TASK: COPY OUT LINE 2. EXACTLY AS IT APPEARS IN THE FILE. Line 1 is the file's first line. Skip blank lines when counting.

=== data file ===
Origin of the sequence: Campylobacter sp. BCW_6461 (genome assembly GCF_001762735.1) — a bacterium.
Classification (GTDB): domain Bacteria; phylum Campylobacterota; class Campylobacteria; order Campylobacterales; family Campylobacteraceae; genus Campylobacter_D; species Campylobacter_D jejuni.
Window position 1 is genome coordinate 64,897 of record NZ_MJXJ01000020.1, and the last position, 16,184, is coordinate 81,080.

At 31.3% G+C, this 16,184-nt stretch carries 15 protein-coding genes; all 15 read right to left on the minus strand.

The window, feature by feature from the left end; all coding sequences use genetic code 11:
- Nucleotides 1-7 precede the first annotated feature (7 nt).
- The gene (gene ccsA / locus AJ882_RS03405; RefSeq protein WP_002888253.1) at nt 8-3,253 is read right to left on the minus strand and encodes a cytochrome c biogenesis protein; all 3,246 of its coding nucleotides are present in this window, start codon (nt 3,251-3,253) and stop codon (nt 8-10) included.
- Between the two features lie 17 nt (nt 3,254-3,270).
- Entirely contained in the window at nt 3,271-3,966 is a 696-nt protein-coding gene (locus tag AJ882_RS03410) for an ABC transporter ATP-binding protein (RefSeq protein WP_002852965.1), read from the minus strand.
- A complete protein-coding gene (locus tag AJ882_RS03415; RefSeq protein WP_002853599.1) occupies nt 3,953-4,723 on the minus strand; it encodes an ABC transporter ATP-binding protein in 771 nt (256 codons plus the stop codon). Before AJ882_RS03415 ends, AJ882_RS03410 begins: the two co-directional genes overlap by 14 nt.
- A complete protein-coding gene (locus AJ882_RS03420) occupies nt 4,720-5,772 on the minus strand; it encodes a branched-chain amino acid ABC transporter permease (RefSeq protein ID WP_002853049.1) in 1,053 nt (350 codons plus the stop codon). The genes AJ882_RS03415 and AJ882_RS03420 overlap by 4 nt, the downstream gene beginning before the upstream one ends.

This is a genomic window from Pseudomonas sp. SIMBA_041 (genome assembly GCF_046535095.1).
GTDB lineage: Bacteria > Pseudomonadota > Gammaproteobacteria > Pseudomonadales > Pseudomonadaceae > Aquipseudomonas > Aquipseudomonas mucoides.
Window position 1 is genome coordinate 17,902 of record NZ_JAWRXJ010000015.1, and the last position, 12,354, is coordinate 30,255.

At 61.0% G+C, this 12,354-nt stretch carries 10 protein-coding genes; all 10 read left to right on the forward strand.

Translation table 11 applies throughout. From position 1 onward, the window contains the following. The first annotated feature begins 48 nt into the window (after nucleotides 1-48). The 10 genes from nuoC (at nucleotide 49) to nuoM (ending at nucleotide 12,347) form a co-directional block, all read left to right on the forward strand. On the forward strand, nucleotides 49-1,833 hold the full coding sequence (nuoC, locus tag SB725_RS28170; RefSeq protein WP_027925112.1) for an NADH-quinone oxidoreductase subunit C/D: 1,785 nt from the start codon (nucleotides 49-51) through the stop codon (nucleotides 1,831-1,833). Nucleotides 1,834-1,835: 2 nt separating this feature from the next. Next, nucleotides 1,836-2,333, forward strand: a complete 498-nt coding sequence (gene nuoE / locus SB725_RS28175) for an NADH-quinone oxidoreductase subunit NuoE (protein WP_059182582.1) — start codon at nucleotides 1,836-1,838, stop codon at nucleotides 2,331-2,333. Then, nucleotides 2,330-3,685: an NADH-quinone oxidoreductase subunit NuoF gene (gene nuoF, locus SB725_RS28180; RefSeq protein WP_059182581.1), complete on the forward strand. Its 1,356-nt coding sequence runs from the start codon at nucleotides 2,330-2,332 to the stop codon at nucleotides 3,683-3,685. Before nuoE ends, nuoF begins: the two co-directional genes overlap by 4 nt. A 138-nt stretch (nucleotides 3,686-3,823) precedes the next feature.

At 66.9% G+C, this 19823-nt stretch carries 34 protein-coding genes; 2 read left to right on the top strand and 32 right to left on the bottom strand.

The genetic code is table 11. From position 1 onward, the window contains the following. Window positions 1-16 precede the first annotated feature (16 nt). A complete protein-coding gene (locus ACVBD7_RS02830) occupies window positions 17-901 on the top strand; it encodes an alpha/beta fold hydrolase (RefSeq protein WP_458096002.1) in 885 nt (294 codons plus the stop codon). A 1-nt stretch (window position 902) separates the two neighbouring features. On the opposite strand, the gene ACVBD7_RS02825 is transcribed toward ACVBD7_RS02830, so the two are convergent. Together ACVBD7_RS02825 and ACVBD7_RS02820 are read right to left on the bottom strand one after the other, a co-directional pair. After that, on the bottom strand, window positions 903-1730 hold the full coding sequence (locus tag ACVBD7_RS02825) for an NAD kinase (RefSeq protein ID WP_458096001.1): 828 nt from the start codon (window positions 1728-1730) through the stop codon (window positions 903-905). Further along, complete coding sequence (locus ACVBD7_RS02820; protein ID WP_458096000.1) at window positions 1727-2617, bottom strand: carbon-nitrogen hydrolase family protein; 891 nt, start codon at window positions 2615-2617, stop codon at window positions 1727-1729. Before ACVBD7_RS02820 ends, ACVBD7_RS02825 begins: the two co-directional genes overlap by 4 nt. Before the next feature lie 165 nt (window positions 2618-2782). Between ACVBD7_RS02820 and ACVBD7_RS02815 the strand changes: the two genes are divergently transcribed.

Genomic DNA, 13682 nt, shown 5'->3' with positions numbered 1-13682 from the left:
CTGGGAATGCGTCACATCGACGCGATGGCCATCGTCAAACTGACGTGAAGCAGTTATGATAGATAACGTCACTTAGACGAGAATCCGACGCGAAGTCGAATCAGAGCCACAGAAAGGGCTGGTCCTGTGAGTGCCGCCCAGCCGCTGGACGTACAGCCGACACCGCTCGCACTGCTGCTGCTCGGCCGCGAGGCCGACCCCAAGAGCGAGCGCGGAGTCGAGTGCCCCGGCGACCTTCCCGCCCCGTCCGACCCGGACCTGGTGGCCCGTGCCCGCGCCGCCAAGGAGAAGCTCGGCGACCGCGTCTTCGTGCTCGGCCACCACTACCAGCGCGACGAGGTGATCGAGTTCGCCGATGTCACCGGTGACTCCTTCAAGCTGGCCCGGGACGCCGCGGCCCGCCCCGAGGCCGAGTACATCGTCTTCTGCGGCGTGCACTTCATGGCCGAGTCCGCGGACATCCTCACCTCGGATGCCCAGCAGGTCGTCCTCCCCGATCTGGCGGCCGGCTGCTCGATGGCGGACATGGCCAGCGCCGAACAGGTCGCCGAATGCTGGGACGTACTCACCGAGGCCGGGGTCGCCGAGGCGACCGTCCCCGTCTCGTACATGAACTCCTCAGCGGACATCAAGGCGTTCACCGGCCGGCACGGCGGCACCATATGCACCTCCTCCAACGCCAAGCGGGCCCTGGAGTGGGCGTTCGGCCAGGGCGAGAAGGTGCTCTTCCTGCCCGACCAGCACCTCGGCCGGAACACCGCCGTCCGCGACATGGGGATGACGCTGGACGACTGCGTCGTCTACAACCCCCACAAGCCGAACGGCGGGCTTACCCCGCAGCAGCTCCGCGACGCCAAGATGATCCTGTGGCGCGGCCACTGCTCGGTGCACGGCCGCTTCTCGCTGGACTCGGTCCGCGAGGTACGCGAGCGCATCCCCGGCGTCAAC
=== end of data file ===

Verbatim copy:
Classification (GTDB): domain Bacteria; phylum Campylobacterota; class Campylobacteria; order Campylobacterales; family Campylobacteraceae; genus Campylobacter_D; species Campylobacter_D jejuni.